With just over a week to go until the UCI Road World Championships begin in Innsbruck, Peter Sagan could be in the final few days of his three-year streak in the rainbow jersey. Since the Slovak first held the road world title in 2015, he has become cycling's most bankable and most blockbuster star. He's the sport's rock star who always delivers, whether he's winning races or not.
Procycling met with Sagan this summer, in one of the increasingly rare exclusive interviews the 28-year-old gives, in the middle of a season where he won a long-awaited Paris-Roubaix title and a record-equalling sixth green jersey at the Tour de France. But beneath all the jokes, the bike trickery and the videos posted, Sagan is becoming ever more elusive almost in equal trajectory to his increasing fame.
As well as discussing his Bora-Hansgrohe team, which was set up almost entirely around him, and his love of America, Sagan gives a glimpse to Procycling's deputy editor Sam Dansie, of the pressure he lives under in the spotlight.
"Now with all the travelling and races I don't even know where I am," he says. "I stay in a hotel and I don't know if it's Belgium or America or France. It's too much."
From the current superstar in cycling, to the sport's next big thing, Egan Bernal, hotly tipped as the Grand Tour winner of the future after his MVP performance for Team Sky at the Tour de France in July. Still only 21, the young Colombian climber is in his first season in the WorldTour but has already won the Colombia Oro y Paz and Tour of California GCs, finished third in the Tour of Romandie and came within a stage of finishing runner-up overall at the Tour of Catalonia before he crashed out.
Yet it was Bernal's role as mountain domestique to Geraint Thomas and Chris Froome in France which really sent the young protégé's profile sky-high. Alasdair Fotheringham went to meet Bernal, to hear about his development and find out how successful he could be.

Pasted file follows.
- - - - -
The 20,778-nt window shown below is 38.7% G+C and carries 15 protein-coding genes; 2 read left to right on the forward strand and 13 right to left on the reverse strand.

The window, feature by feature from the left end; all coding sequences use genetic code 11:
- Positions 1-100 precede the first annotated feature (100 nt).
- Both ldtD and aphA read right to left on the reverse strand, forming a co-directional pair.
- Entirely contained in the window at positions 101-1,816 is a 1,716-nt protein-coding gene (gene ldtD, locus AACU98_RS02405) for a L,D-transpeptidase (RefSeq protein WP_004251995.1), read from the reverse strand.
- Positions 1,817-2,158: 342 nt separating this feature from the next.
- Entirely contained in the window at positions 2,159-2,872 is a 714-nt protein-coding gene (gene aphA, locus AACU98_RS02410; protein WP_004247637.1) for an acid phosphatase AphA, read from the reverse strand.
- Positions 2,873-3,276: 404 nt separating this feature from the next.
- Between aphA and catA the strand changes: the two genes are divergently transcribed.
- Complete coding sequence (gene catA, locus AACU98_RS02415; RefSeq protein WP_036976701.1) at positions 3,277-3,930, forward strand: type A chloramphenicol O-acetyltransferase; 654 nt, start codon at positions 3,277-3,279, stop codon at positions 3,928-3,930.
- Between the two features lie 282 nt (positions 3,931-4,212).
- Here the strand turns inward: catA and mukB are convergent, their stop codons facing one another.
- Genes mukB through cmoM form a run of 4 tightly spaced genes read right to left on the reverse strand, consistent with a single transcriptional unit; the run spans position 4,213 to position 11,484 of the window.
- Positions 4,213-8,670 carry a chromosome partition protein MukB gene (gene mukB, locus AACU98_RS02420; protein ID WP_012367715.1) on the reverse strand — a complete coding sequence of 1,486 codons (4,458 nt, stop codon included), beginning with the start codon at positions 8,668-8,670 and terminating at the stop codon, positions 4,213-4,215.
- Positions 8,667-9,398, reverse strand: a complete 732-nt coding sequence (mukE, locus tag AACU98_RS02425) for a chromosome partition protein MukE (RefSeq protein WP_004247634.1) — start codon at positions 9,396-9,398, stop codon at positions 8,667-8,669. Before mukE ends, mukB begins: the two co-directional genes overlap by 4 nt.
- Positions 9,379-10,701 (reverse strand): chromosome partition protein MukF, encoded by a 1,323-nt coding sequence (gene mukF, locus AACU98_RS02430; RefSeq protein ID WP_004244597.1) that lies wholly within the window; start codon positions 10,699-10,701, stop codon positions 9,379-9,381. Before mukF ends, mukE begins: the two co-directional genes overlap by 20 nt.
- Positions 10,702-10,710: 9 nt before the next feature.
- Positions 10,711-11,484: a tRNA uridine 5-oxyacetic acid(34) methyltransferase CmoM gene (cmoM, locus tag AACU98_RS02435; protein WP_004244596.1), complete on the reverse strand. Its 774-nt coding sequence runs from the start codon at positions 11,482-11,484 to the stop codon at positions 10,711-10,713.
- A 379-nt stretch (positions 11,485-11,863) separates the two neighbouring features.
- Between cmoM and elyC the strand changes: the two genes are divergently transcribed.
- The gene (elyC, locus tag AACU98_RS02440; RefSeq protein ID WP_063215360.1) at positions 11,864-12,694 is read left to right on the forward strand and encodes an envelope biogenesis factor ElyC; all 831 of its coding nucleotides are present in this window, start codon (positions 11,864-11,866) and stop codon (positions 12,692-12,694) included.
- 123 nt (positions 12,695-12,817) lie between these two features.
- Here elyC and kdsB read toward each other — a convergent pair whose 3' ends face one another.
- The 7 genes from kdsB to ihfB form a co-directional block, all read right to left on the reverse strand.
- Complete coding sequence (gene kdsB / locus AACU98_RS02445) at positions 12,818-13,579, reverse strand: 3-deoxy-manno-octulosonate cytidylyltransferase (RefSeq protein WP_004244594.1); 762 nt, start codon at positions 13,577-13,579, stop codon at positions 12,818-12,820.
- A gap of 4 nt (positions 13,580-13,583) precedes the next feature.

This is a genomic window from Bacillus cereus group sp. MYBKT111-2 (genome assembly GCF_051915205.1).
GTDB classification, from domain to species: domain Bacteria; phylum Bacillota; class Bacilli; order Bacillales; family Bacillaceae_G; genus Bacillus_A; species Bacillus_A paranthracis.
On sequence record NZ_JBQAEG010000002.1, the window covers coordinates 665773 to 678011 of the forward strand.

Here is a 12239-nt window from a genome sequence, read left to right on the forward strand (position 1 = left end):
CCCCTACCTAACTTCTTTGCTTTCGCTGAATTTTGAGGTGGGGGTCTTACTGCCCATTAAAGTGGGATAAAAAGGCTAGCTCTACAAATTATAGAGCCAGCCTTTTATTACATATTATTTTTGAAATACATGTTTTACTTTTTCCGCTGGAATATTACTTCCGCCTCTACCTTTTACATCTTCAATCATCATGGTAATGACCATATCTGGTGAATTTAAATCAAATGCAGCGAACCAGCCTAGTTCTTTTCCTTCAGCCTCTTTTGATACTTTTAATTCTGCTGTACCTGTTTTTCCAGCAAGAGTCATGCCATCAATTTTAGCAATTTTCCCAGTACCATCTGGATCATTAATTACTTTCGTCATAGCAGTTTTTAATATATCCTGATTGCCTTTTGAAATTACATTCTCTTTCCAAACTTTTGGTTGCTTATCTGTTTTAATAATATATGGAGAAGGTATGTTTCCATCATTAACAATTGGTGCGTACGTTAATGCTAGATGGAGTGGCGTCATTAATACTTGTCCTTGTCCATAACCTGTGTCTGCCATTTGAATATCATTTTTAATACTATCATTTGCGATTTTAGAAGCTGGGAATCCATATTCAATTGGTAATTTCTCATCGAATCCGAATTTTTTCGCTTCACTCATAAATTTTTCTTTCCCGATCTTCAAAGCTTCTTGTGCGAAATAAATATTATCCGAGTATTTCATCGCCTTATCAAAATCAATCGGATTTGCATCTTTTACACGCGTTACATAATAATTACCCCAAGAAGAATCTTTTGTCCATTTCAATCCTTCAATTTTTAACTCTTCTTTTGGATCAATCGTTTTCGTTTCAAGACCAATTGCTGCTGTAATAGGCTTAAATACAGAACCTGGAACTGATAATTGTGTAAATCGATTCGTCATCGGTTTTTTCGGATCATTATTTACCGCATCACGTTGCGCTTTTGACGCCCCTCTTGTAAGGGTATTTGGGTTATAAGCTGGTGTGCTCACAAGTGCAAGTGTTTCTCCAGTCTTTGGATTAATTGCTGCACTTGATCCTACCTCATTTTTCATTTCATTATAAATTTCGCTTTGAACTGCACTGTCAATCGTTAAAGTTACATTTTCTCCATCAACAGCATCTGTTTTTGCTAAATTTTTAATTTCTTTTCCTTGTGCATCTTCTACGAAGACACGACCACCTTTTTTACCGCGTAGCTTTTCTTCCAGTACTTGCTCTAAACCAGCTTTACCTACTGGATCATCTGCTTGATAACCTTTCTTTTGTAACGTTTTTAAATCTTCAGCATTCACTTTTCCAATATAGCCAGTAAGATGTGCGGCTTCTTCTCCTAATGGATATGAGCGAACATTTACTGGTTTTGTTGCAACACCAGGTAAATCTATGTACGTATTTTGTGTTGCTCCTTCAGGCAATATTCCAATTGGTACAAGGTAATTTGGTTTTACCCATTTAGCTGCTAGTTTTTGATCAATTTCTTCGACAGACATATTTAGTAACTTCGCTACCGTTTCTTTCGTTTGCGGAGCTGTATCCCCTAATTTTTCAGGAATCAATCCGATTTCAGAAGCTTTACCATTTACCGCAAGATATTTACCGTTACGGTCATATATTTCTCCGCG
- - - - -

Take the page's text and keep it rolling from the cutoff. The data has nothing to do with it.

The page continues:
Bernal is one of a host of young Colombian riders who are blazing a trail for the South American country in cycling, along with Ivan Sosa and Fernando Gaviria. Patrick Fletcher speaks to the coach, the scout, agent and team managers who are all responsible for helping find and bring some of the country's top talents to race in Europe. They share how they found some of today's biggest riders, what qualities they look for and what challenges they face in moving across the world to race.
Fresh from his victory in the polka dot jersey competition at the Tour de France, Julian Alaphilippe carried his form straight to the Basque Country where he won the Clasicá San Sebastian just a week later. The warm one-day Spanish race is the perfect post-Tour antidote, calmer and free of the mania and bustle of the summer's grand tour. Photographer Chris Auld was there for Procycling, to capture the beauty and action of the race.
The Arctic Race of Norway is one of the most remote races on the European calendar, taking place above the Arctic Circle this summer. Now in its sixth year, the 2018 race ventured even further west and even more north into some of Norway's most isolated regions, taking cycling to undiscovered frontiers no other sporting events can reach. Thanks to its spectacular scenery of lush forests, rocky coastlines and grey seas, it's easy to see why the four-stage race is typically touted as the most beautiful in the world, but as Sophie Hurcom discovered, the race is also a good bedding ground for young, upcoming riders.
Taylor Phinney and Joe Dombrowski are two of the stalwarts of American cycling in the WorldTour. Both were highly rated from a young age, and both have found their home at EF Education First-Drapac the last few seasons. Sam Dansie sat down with the duo to discuss their different paths to the top tier of cycling, philosophise about success and hear how their outside interests give them a different perspective on their sport.
At the end of last year, the newly formed Cycling Alliance released a survey from riders in the women's peloton that startlingly revealed how low the salaries in the sport can be, if the riders get paid at all. Sophie Hurcom speaks to those inside the peloton about the reality of life as a professional rider when you earn little money, as well as the people who are trying to bring a positive change to the sport.
In this month's Retro, William Fotheringham rewinds to 1983 when Greg LeMond, then a bright, young, upcoming star of the peloton, won his debut road world title. Then just 22, the victory confirmed the American as one of the big future prospects in the sport – indeed he would go on to win the Tour de France three times and the rainbow jersey again six years later. But the win was not without its struggles first, including in-fighting in the American team and LeMond suffering repeated crises of confidence.
Plus, all the regular features and analysis from the last month of racing, the latest products in cycling and an update from our diarists; Dan Martin, Dylan Teuns, Cecilie Uttrup Ludwig and Steve Cummings.
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